A virtual face to face

Personal service meets technology: How Gorham Savings Bank’s interactive teller machines are connecting with customers.

By Ed Avis

Kevin Heatley, director of technology at Gorham Savings Bank in Gorham, Maine, has a colorful way of describing his bank’s interactive teller machines: the offspring of a union between an ATM and Skype.

“We call the machines ITMs, not ATMs, because they’re truly interactive,” says Heatley, who has helped the $1 billion-asset bank install four of the machines since 2015. “They can do 95 percent of what a teller can do.”

An ITM looks like an ATM, but when you touch the screen, you’re immediately connected to a live teller in Gorham Bank’s Customer Service Center. Using webcams, the teller and the customer can see each other and conduct business in nearly the same way they would have in a branch.

“Almost anything you can do at a teller, you can do there,” Heatley says

The ITMs, which are made by NCR and cost about $80,000 each, connect to workstations at the Customer Service Center. “When a customer presses the screen, it opens a video call with one of our tellers,” Heatley explains. “They answer the call and the customer shows up on the screen. You look at each other and talk to each other. The teller asks, ‘What are you looking to do today?’”

If the customer wants to deposit a check, the teller remotely opens a slot on the machine to accept the check. The machine scans the check and presents an image to the teller, who then asks the customer what account they want to put it in. The teller accesses the bank’s core-processing system and completes the transaction.

Convenience first
“The nice thing is you don’t need your debit card as you would with an ATM,” says Kathi Kalicky, Gorham Savings’ vice president of deposit operations. “The teller identifies the customer the way she would if the customer was in the teller line. She might ask for date of birth, and the machine can also scan a driver’s license and present it to the teller.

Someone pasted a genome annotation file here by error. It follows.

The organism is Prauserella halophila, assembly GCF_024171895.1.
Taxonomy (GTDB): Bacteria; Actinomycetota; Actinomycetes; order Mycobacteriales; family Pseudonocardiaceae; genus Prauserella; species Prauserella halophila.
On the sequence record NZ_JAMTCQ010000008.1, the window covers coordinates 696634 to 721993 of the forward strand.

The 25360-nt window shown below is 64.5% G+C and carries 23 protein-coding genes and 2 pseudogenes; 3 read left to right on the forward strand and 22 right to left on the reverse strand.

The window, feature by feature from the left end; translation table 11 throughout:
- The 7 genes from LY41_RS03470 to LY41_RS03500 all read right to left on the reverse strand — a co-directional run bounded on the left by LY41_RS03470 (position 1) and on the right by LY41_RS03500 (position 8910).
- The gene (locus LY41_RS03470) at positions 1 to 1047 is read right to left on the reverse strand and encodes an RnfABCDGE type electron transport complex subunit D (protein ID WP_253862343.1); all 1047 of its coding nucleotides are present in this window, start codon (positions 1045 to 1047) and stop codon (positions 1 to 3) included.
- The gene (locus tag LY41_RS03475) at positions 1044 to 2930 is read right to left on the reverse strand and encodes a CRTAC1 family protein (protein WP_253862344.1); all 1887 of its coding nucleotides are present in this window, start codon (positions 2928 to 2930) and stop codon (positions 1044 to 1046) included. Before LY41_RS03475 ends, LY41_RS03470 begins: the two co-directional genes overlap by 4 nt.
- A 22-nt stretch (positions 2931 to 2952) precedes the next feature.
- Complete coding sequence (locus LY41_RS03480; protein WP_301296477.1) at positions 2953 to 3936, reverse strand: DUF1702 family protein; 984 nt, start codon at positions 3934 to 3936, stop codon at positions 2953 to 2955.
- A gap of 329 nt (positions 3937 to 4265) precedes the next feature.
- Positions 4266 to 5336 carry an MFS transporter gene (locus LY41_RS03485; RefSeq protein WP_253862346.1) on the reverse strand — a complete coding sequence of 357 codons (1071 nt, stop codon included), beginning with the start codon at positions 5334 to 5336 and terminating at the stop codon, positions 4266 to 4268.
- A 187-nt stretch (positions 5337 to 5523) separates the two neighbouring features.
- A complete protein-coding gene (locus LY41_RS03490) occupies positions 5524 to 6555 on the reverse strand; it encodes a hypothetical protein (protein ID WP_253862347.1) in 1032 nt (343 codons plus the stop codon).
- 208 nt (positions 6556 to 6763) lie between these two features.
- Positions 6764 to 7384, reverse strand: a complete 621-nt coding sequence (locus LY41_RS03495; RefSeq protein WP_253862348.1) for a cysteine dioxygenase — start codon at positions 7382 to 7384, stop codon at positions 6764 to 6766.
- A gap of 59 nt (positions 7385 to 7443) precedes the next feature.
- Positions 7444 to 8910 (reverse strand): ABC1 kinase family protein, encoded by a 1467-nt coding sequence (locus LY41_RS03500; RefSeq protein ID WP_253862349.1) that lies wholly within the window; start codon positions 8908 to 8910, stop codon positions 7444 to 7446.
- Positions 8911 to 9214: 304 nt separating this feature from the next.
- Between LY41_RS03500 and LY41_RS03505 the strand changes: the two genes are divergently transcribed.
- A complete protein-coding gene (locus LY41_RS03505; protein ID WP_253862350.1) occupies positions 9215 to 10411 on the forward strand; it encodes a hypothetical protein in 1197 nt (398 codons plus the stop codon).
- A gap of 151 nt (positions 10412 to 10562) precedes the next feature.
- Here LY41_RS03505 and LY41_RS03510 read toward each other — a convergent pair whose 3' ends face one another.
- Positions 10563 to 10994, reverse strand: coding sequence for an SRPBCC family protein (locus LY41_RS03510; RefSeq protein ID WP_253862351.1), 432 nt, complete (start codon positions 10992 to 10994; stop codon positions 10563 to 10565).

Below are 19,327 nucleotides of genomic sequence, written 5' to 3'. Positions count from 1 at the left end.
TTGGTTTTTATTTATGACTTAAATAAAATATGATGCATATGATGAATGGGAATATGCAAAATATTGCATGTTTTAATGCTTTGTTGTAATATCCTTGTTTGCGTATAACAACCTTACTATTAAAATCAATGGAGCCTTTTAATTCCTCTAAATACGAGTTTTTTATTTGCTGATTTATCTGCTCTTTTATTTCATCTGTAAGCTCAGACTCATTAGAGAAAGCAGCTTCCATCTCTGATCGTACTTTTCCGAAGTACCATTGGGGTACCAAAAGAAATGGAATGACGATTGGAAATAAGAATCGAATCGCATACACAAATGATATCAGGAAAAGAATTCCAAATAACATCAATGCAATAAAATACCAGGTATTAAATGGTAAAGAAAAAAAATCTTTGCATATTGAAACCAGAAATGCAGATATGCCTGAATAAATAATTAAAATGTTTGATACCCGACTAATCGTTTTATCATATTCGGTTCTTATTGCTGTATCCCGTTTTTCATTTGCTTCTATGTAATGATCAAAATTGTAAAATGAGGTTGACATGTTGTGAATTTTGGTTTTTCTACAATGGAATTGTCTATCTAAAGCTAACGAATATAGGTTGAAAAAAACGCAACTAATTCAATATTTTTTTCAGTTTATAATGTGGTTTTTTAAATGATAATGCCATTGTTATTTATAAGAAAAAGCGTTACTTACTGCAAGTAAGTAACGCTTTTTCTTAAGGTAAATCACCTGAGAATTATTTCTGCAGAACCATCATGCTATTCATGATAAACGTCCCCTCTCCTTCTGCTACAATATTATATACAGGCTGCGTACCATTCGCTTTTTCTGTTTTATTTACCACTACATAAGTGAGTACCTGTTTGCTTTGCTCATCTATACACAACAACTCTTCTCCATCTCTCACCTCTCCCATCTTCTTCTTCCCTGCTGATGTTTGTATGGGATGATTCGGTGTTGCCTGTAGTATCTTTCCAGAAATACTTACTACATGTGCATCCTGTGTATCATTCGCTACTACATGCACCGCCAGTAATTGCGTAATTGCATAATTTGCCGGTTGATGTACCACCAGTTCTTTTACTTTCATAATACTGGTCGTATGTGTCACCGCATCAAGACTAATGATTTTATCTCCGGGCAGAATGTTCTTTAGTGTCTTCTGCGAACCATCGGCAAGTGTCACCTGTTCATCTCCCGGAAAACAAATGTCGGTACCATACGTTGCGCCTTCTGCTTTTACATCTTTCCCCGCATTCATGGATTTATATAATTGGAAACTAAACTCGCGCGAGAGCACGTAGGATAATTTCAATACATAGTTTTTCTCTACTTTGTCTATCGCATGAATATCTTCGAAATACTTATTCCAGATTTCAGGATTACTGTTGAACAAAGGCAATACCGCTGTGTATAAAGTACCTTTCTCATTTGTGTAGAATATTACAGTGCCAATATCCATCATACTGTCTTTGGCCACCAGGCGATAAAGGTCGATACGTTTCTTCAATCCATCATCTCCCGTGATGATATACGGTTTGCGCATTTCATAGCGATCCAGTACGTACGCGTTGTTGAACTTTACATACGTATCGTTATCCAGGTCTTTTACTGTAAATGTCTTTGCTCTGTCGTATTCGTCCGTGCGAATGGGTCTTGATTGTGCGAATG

Customers can make deposits or withdrawals, cash checks, make payments, and ask general account questions at the ITM. However, the machines cannot open new accounts, and they are not designed for business customers, usually due to a larger volume of checks and cash. For example, they do not provide rolled coins, and depositing a large quantity of checks is unwieldy. But small businesses can successfully use this technology.

One advantage of the ITM is that the bank can provide a face-to-face experience without having to place a teller in that location, saving staffing costs and providing extended hours with a minimum staff located in the operations center. The bank’s four ITMs are served by three teller workstations in the Customer Service Center. A single teller can watch the three stations; if customers approach more than one machine at once, the teller can quickly signal for backup.

“Ninety-nine-point-nine percent of the time, there is no delay, even with multiple people coming to the machines,” Kalicky says. “If all three monitors in the Customer Service Center are occupied and a fourth customer comes up, they get a message that says, ‘Waiting for the next available teller.’”

The ITMs also help the bank service customers after hours. The ITMs are open until 6 p.m. on weekdays, which is two hours longer than the regular bank hours on Monday through Thursday and one hour longer than regular Friday hours. The ITMs and the regular bank hours are 7:30 a.m. to noon on Saturday.

“Customers really like being able to visit the ITMs on their way home from work,” Heatley notes.

Of the four Gorham Savings Bank ITM locations, the two located in drive-throughs have seen more traffic than the other two, which are designed for walk-up traffic. Heatley says they believe this is because customers expect to find a teller at walk-up locations but are accustomed to using machines in drive-throughs.

“Sometimes the people who come into the branches want to chat with the teller, so the ITM is a harder sell for them,” he says. “But with a drive-through, you’re already used to just throwing money into a tube, getting your receipt, and going. So the ITM works well there. It’s actually a little more interactive than a regular drive-through, because you’re seeing somebody right on the screen.”

Customer education is vital. As each ITM opened, the bank placed someone beside it for about a month to explain how it worked.

“We’ve also had events around the locations to get people to try them,” Heatley says. “For example, at the Portland location, one Saturday we brought in food, gave away prizes, and gave people some money to deposit in the machine, just to get them in the door to use it.”

Looking ahead, Gorham Savings’ leadership is considering installing more ITMs in locations that would benefit from attention but do not warrant an actual teller line, such as within large businesses with lots of potential customers.

“We feel we have a good base with what we have,” Heatley says, “and now we’re checking out the next steps.”


Ed Avis is a writer in Illinois.

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